Category Archives: American culture

California: The Two-State Solution

California, you have the least equal citizens in America. Each Californian has one-twenty millionth of a vote in the United States Senate.

With 12% of the nation’s population, California has exactly 2% of the votes in the senate. Same as Wyoming, which means that for every vote a California citizen gets in the senate, a Wyomingite gets seventy.

This injustice, embedded in the Constitution, is old news. The framers gave each state two senators, regardless of population. They did this for two reasons: to placate the small states, which seems silly now, and to get the slave states to ratify, which was the mother of all corrupt bargains. read more

Read a Book

Nothing is less welcome than unsolicited good advice. It comes with too many negative assumptions, like I know better, and you don’t.

I don’t like it when someone tells me I should give up cigars and take up soccer. I am well aware that the best advice in the world will be resented and ignored if not offered with humility and grace.

Such delicate manners have never been my strong suit, but meager though they are, I am willing to exhaust my supply to share one invaluable insight that has made my life richer, and could do the same for you, I humbly believe. read more

Postseason Postmortem

Thank God, it’s finally over. By the end of this beatdown of a season the Giants were reduced to one forlorn goal. Don’t lose a hundred games. They didn’t, and that’s the best you can say about 2017.

The record will show 98 losses against 64 wins. Dead last in the National League, and tied with Detroit in the American League, a team we faced, and swept, in the World Series five years ago.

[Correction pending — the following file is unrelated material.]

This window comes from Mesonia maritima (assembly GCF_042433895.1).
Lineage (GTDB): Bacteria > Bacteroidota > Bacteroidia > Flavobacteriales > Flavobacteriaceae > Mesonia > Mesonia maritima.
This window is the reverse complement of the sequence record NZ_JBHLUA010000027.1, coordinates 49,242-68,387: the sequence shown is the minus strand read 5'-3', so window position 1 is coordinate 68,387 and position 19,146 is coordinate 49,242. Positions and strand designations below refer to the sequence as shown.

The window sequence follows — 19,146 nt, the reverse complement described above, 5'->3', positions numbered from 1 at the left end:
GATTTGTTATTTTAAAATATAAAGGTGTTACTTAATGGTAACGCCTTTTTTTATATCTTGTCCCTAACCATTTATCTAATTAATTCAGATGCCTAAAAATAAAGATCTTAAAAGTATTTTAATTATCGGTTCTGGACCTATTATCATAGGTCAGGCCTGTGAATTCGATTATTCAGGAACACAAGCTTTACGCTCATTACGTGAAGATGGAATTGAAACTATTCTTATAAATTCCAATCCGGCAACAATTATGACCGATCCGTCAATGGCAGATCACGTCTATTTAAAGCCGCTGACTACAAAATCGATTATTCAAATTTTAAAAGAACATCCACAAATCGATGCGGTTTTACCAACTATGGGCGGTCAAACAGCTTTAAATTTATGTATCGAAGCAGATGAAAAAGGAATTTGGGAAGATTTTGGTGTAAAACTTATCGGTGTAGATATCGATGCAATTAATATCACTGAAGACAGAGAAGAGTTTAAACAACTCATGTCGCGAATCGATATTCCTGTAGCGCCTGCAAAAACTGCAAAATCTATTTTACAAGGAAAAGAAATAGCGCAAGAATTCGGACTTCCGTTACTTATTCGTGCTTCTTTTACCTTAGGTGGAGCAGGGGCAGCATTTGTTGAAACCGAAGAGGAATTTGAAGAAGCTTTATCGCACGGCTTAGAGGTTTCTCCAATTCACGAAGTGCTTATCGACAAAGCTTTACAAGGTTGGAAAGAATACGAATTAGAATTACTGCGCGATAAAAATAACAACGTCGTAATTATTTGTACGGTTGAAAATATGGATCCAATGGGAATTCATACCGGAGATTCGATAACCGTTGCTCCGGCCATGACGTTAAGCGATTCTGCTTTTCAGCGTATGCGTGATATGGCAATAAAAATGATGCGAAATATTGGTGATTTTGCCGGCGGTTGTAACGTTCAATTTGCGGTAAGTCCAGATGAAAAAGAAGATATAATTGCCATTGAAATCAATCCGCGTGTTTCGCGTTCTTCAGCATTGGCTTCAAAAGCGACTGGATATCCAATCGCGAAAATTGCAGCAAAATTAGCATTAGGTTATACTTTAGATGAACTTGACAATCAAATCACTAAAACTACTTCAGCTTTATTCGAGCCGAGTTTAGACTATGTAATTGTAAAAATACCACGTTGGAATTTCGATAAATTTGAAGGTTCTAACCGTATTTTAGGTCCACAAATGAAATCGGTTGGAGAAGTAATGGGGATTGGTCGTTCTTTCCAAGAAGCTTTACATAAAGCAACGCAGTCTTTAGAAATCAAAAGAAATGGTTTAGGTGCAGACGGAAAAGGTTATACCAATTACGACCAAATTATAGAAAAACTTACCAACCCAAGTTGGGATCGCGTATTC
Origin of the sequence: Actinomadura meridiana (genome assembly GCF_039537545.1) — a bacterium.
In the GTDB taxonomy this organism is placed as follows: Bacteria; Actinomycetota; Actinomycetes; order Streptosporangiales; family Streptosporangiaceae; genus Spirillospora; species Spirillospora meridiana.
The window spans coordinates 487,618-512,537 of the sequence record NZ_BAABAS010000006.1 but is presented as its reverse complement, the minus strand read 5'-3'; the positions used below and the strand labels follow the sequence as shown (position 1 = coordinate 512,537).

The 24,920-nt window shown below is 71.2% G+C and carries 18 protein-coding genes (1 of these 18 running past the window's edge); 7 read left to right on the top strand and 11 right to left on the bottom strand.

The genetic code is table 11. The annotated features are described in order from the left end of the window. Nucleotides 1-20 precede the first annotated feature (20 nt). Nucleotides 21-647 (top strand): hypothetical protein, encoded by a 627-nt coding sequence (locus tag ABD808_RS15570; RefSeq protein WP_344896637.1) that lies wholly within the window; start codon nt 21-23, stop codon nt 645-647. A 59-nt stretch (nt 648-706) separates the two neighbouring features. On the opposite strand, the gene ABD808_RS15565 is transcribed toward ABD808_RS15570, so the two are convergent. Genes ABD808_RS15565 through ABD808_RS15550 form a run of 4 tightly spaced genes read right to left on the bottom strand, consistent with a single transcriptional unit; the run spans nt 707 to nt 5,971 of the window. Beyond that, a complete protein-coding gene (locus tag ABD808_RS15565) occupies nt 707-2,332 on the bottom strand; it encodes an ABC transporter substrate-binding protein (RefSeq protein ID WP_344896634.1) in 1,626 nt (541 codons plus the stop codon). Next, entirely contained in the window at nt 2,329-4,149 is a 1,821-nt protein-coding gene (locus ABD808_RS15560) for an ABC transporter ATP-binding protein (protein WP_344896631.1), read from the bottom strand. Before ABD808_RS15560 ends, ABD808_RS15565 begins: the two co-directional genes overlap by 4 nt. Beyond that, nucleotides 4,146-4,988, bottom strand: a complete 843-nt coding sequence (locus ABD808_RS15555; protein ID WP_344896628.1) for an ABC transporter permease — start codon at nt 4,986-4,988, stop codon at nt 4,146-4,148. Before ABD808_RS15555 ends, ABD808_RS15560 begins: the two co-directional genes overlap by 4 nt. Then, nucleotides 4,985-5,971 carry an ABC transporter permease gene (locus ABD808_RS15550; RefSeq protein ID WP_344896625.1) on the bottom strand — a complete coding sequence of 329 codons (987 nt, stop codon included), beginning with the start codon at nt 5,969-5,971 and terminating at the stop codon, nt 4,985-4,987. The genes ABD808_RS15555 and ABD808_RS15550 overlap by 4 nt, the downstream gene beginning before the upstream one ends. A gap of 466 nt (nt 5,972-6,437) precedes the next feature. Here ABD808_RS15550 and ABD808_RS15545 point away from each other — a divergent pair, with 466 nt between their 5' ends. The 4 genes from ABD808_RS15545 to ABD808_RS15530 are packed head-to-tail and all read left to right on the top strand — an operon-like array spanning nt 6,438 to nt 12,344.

How bad is 64-98? Turn it around and see. In our three championship years of 2010, 2012 and 2014, we never won 98 games. Our high-water mark was 94 wins, in 2012. We were worse this year than we were good in our World Series years. Those years we made history; this year, we were historically bad. read more

Outrage is the New Black

(Trigger warning: If you’re a hypersensitive twerp you may feel unsafe in this column.)

It is time to party, my fellow Americans. Once again we come together to celebrate our national birthday and participate in our favorite ritual, internet shaming and outrage.

Nothing goes viral faster than some public person doing something it is possible to take offense at, because if it’s possible, everyone will.

While the medium of outrage is up-to-the-nanosecond Twitter feeds, our reaction is so old fashioned it’s quaint. read more

Curing my cold and capitalism

I recently came home from Palm Springs with a vicious cold. While I don’t hold the desert accountable for my current distress, I do blame capitalism.

You can’t watch TV without seeing endless ads for pharmaceuticals, usually for some dire condition. “Ask your doctor if Utrexa ™ (auxilimab) is right for you. Studies show you may live 53 days longer if you have small cell lung cancer that hasn’t responded to conventional chemotherapy. Side effects include swelling of the gums, incontinence, flatus, vomiting, coma and death.” read more

The Toxic Myth of Cultural Authority